Cyberspace, Cyberpunks, and Fragments On Machines -Mike

A scene from the original Tron (1982) showing one of the original representations of Cyberspace

A scene from the original Tron (1982) showing one of the original representations of Cyberspace

The general consensus today is that the Internet is not a physical place. This has been perpetuated by late 80’s, early 90’s, obsession with cyber culture and cyberspace. Movies like Hackers popularized this notion that true understanding of the Internet and networks was directly correlated to cyberpunks and this futuristic idea of a dystopian society run by the Internet or the Web. The Internet became fetishized and mystified. It became a parody of itself, and if you’re confused as to where I am going with this or are not sure how this is possible take a look at this.  This obsession with “cyberspace” abstracted what the Internet truly is, a series of wires and electrical impulses that crisscross the world. Emma Charles is directly attacking this notion in Fragments On Machines. Emma shows through her documentary the physicality of the Internet, and how dependent upon it we have become. Entire infrastructures have been built to maintain this rhizomatic structure that is meant to grow organically.

“My muscle has been replaced by flex in copper, my brain a server, 1’s and 0’s my voice. I exist as a phantom under iridescent color. I speak in shimmering tones to the hidden construction of the form. I desire to become data. I will be mobile. Moving to provide. I will become information flow. I am your personal relationship to the source. I become more and more. I move in and out of position several times a day. I adjust by fractions to adapt to my surroundings. I collect, I discard, I seek positive results. And in the purge at the end of the day, I refresh, renew, liquidate, and realign my entire self. “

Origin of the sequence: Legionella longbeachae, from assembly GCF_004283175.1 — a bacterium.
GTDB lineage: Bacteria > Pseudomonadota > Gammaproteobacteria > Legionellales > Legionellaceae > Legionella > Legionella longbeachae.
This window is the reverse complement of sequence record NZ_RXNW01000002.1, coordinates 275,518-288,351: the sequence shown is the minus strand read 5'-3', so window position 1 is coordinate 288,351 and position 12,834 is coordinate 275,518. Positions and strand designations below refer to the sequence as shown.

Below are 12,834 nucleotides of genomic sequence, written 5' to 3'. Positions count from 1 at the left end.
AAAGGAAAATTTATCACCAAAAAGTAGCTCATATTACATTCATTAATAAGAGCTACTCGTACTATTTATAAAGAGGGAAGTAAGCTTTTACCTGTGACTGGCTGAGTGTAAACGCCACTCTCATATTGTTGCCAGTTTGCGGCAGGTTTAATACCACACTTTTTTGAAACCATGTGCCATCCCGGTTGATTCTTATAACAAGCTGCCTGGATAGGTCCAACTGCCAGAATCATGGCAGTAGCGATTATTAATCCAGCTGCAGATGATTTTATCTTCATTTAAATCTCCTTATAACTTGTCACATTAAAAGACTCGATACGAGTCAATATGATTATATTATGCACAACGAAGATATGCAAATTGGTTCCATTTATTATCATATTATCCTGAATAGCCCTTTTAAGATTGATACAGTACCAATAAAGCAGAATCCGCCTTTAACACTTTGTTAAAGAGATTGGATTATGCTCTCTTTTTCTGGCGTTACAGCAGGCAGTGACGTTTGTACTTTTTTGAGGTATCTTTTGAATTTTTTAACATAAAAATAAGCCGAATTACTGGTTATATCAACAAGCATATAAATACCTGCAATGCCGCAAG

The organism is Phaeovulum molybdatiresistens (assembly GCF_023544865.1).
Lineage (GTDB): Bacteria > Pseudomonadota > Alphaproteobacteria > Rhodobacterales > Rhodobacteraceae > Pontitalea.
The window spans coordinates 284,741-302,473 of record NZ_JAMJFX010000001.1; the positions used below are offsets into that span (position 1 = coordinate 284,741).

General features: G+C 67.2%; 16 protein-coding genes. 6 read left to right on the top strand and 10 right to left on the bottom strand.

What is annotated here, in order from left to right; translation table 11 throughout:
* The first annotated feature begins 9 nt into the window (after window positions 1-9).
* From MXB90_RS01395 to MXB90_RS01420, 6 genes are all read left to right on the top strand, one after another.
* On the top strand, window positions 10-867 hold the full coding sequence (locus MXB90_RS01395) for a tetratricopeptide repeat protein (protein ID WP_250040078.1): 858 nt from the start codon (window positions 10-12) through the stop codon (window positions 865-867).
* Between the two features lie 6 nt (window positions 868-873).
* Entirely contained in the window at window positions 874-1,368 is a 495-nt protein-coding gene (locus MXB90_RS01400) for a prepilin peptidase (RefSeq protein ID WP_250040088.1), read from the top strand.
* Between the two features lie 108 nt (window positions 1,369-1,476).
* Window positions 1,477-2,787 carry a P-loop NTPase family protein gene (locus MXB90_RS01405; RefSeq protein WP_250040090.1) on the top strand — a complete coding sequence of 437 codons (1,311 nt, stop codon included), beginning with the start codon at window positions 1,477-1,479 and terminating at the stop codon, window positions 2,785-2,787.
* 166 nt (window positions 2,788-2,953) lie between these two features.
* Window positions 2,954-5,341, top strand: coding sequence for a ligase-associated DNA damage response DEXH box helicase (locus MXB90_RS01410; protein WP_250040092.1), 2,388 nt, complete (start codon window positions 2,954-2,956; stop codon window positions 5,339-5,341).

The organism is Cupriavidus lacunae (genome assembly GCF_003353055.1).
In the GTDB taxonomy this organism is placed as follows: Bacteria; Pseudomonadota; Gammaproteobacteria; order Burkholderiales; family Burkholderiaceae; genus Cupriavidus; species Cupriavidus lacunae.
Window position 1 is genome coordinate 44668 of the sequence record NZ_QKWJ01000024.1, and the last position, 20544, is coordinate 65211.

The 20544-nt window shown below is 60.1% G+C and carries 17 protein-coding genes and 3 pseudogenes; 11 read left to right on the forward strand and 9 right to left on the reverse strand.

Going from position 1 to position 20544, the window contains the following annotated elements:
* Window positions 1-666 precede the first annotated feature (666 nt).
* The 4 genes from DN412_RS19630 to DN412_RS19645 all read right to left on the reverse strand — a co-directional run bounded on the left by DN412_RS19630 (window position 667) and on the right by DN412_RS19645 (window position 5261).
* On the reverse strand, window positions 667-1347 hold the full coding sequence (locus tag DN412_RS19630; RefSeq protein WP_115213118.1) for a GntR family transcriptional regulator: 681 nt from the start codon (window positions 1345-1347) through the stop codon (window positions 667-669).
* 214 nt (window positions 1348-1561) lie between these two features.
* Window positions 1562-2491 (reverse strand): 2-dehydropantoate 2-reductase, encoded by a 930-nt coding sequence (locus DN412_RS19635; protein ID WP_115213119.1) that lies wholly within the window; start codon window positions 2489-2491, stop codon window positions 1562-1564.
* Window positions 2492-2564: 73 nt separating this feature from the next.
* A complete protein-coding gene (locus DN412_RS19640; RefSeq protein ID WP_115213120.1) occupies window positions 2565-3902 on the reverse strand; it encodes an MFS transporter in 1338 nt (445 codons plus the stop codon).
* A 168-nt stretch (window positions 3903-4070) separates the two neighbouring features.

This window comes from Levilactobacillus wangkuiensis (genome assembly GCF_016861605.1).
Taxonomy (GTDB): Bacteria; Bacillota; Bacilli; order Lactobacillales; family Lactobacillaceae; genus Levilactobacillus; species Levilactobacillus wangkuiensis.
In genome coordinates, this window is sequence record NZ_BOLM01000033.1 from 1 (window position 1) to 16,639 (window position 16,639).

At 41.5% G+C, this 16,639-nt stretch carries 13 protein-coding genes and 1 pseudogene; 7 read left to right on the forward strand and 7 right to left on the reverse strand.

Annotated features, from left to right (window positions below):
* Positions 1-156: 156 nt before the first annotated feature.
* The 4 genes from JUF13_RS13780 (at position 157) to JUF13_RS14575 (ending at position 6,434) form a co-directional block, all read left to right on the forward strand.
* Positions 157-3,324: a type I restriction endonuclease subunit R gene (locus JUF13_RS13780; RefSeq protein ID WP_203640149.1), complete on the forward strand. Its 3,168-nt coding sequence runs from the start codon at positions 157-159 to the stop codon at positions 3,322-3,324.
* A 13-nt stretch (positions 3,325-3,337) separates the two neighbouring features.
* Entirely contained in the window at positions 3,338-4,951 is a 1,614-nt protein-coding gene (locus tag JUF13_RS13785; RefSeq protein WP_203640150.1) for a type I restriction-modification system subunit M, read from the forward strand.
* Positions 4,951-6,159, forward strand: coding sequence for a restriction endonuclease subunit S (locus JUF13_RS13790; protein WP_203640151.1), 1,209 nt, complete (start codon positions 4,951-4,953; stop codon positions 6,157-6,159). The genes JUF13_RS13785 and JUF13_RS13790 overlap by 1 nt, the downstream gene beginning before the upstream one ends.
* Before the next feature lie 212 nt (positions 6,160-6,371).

We are so quick to accept and rely on the Internet as an extension of our very beings and ourselves. We pour our lives onto the Internet and Emma shows how much we have personified the Internet with her documentary. Yet, even in an age where the line between human thought and machine learning is becoming increasingly more blurred we still deny that the Internet is a physical place. My ecology project attempts to do the very same that Emma Charles did with this video, to show the physicality of the Internet. The Internet/Web has life cycles, whether it is measured in epochs of Web 1.0, 2.0 and 3.0 or how it is in tune with our circadian rhythms (it is the first thing we check in the morning). Packets are the bare bone element of this physicality and with the shortest life cycle (averaging less than a couple seconds). This is why it is important, from an ecological standpoint, to look at them when trying to do an ecology of the Internet. Packets a seemingly endless commodity, but yet they are as vital to the Internet as the wires themselves.

If you want to learn more about the physicality of the Internet and the infrastructure that has grown around it in New York watch this video below.

 

-Mike Lorenz

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~ by Michael Lorenz on February 24, 2014.

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